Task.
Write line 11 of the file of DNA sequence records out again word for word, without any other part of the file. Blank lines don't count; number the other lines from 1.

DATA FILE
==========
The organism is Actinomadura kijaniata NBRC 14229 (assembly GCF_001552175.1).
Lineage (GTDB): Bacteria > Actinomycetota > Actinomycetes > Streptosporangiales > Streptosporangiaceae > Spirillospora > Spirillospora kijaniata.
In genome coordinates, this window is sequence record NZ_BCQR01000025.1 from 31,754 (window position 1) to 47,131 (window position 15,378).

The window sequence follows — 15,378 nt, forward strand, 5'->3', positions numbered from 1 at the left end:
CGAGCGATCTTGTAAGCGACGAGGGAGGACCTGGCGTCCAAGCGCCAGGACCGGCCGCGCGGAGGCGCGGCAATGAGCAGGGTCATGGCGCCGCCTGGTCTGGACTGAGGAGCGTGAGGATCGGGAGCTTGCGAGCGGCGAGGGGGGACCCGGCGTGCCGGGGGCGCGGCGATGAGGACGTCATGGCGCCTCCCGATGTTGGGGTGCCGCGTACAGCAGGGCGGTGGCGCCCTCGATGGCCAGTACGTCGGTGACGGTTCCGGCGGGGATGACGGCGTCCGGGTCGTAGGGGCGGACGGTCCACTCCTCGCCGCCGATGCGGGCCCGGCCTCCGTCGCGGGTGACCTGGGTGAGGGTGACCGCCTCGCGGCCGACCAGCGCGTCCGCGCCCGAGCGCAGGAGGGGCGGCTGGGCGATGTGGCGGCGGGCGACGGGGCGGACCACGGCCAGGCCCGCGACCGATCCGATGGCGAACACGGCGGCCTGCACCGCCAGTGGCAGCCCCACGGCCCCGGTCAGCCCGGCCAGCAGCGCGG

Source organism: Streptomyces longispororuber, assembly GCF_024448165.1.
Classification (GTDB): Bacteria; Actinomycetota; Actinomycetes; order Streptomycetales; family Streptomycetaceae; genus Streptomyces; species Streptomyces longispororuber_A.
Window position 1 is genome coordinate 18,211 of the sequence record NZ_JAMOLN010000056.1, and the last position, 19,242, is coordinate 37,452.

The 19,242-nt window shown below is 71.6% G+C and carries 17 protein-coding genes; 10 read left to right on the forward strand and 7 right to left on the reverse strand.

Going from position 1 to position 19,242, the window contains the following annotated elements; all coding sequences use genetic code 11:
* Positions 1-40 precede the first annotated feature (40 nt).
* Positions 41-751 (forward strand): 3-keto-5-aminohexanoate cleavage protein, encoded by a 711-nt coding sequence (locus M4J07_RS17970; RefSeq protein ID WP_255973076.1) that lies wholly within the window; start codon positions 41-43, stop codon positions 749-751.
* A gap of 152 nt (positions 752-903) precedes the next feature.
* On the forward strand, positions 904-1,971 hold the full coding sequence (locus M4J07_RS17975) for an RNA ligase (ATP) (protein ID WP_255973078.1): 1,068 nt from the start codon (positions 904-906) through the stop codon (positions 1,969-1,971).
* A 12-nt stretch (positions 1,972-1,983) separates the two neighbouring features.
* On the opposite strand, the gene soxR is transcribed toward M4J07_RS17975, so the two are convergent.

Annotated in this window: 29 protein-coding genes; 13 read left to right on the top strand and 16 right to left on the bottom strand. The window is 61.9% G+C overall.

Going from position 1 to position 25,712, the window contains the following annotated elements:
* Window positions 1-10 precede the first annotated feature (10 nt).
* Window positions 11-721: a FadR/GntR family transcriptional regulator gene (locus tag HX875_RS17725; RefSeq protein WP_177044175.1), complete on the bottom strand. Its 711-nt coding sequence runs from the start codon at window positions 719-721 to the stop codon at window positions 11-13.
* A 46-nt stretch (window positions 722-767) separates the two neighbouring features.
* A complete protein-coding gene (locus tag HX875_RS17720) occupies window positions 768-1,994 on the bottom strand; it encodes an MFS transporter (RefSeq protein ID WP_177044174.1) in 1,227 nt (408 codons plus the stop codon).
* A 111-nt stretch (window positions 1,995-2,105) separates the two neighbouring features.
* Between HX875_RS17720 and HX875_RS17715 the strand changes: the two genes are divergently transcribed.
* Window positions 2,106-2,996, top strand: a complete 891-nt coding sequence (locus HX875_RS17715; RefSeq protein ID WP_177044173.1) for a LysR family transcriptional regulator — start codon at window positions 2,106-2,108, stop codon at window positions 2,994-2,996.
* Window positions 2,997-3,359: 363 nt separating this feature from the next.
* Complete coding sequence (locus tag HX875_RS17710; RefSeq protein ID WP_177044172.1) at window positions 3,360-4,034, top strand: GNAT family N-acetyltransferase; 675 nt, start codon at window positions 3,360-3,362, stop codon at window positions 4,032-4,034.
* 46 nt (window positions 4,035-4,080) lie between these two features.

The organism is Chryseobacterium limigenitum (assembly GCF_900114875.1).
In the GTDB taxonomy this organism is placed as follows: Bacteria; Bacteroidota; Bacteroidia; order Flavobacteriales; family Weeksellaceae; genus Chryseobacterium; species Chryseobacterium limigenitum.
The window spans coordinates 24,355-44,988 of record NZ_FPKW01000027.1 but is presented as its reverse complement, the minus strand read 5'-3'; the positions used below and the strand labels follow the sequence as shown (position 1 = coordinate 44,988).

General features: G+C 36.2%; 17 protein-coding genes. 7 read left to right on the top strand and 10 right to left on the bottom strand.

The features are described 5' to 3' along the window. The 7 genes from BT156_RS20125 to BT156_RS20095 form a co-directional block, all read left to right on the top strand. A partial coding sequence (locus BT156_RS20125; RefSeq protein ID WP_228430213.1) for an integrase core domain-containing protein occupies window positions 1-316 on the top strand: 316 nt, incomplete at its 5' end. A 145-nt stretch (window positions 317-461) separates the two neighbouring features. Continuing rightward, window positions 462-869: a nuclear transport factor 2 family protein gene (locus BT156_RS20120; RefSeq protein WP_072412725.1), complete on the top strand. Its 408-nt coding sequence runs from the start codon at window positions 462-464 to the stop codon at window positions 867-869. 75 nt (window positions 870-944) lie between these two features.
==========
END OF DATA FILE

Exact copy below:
* Positions 1-40 precede the first annotated feature (40 nt).